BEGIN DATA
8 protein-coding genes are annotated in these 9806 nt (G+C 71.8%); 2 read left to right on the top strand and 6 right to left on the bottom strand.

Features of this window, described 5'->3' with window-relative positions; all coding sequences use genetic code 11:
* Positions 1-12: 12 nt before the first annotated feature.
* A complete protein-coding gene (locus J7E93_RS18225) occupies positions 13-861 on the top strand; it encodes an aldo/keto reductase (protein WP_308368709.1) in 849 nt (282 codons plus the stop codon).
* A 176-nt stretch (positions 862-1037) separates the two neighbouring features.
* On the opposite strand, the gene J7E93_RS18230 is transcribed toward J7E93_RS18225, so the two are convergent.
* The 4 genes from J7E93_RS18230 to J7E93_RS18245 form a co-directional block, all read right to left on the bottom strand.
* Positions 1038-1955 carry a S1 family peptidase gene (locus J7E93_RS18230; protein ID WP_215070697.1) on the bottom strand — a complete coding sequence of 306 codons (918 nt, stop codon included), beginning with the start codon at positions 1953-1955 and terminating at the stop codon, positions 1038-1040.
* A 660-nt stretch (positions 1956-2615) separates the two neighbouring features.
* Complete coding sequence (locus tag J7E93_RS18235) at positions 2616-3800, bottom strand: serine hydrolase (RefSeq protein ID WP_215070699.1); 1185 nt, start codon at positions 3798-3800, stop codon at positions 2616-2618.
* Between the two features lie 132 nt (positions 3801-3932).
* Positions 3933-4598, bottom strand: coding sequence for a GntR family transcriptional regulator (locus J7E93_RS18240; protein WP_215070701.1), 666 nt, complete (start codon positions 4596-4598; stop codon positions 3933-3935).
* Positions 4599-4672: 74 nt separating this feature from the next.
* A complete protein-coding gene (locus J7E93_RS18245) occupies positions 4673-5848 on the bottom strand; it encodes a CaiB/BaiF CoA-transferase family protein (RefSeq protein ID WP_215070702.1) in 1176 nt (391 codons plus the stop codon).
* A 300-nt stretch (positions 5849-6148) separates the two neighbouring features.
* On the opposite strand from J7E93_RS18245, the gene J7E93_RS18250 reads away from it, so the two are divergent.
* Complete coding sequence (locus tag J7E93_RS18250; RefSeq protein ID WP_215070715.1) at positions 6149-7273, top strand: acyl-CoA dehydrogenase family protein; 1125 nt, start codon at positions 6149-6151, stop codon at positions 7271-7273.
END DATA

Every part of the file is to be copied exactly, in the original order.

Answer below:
8 protein-coding genes are annotated in these 9806 nt (G+C 71.8%); 2 read left to right on the top strand and 6 right to left on the bottom strand.

Features of this window, described 5'->3' with window-relative positions; all coding sequences use genetic code 11:
* Positions 1-12: 12 nt before the first annotated feature.
* A complete protein-coding gene (locus J7E93_RS18225) occupies positions 13-861 on the top strand; it encodes an aldo/keto reductase (protein WP_308368709.1) in 849 nt (282 codons plus the stop codon).
* A 176-nt stretch (positions 862-1037) separates the two neighbouring features.
* On the opposite strand, the gene J7E93_RS18230 is transcribed toward J7E93_RS18225, so the two are convergent.
* The 4 genes from J7E93_RS18230 to J7E93_RS18245 form a co-directional block, all read right to left on the bottom strand.
* Positions 1038-1955 carry a S1 family peptidase gene (locus J7E93_RS18230; protein ID WP_215070697.1) on the bottom strand — a complete coding sequence of 306 codons (918 nt, stop codon included), beginning with the start codon at positions 1953-1955 and terminating at the stop codon, positions 1038-1040.
* A 660-nt stretch (positions 1956-2615) separates the two neighbouring features.
* Complete coding sequence (locus tag J7E93_RS18235) at positions 2616-3800, bottom strand: serine hydrolase (RefSeq protein ID WP_215070699.1); 1185 nt, start codon at positions 3798-3800, stop codon at positions 2616-2618.
* Between the two features lie 132 nt (positions 3801-3932).
* Positions 3933-4598, bottom strand: coding sequence for a GntR family transcriptional regulator (locus J7E93_RS18240; protein WP_215070701.1), 666 nt, complete (start codon positions 4596-4598; stop codon positions 3933-3935).
* Positions 4599-4672: 74 nt separating this feature from the next.
* A complete protein-coding gene (locus J7E93_RS18245) occupies positions 4673-5848 on the bottom strand; it encodes a CaiB/BaiF CoA-transferase family protein (RefSeq protein ID WP_215070702.1) in 1176 nt (391 codons plus the stop codon).
* A 300-nt stretch (positions 5849-6148) separates the two neighbouring features.
* On the opposite strand from J7E93_RS18245, the gene J7E93_RS18250 reads away from it, so the two are divergent.
* Complete coding sequence (locus tag J7E93_RS18250; RefSeq protein ID WP_215070715.1) at positions 6149-7273, top strand: acyl-CoA dehydrogenase family protein; 1125 nt, start codon at positions 6149-6151, stop codon at positions 7271-7273.